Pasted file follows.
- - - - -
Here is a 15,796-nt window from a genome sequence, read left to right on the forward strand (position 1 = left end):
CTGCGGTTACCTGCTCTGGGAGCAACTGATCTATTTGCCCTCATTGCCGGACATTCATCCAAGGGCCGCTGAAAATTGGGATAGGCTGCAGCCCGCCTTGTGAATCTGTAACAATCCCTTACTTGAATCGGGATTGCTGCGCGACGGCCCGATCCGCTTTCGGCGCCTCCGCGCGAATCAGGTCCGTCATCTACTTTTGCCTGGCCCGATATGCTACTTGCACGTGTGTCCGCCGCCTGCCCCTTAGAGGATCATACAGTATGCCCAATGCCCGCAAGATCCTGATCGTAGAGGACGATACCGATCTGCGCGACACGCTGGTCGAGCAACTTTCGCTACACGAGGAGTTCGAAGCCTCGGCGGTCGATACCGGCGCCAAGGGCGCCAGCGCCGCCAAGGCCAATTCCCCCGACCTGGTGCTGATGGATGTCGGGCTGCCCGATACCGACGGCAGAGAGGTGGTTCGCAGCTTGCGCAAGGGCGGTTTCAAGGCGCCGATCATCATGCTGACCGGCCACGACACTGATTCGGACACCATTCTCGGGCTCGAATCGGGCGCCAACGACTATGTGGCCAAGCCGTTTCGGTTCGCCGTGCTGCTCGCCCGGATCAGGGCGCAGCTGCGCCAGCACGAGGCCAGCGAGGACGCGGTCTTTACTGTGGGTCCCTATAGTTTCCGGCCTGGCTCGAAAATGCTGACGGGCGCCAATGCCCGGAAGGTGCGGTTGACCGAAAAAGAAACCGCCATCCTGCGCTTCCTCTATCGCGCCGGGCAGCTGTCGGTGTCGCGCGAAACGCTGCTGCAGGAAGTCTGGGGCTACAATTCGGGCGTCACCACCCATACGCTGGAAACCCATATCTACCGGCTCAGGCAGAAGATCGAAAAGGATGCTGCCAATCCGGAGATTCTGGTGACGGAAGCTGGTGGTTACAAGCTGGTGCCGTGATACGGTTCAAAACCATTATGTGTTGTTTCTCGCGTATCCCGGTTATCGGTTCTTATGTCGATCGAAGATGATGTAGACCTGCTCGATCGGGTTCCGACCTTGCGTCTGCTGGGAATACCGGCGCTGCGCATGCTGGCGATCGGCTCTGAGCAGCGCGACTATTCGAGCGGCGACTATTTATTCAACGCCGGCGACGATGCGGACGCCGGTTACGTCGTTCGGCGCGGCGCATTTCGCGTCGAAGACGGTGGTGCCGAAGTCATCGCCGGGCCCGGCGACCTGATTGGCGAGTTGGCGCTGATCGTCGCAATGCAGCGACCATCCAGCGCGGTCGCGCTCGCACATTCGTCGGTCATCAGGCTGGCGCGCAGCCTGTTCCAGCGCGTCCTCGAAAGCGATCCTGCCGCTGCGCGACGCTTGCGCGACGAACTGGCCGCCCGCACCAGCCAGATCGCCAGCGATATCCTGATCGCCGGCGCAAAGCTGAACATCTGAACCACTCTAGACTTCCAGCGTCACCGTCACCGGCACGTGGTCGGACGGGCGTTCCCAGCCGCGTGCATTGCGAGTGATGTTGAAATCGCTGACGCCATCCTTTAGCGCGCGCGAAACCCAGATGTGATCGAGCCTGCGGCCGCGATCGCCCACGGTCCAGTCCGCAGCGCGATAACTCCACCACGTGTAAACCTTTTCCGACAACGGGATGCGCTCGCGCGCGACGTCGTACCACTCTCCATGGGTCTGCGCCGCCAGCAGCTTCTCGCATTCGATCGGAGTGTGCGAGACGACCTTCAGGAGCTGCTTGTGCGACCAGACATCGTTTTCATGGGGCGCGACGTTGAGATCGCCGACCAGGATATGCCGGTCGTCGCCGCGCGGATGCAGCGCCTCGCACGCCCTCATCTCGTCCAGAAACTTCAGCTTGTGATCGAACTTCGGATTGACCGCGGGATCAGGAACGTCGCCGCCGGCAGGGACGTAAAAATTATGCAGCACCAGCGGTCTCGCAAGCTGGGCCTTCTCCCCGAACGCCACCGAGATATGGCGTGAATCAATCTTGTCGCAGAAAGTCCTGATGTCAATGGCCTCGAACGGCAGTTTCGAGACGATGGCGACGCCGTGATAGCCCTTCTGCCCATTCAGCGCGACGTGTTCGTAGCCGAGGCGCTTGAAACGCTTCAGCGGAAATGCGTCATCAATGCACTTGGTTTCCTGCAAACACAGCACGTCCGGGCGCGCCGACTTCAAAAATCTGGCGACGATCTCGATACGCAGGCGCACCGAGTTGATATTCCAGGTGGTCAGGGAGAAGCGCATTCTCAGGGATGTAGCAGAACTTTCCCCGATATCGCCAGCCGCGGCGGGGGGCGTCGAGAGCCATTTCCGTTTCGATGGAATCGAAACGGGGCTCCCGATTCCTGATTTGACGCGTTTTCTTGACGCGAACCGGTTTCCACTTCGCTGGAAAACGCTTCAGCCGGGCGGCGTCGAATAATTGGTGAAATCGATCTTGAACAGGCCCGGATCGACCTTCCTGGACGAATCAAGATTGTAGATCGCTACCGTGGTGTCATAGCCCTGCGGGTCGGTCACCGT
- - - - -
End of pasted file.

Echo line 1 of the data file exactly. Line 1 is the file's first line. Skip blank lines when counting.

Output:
Here is a 15,796-nt window from a genome sequence, read left to right on the forward strand (position 1 = left end):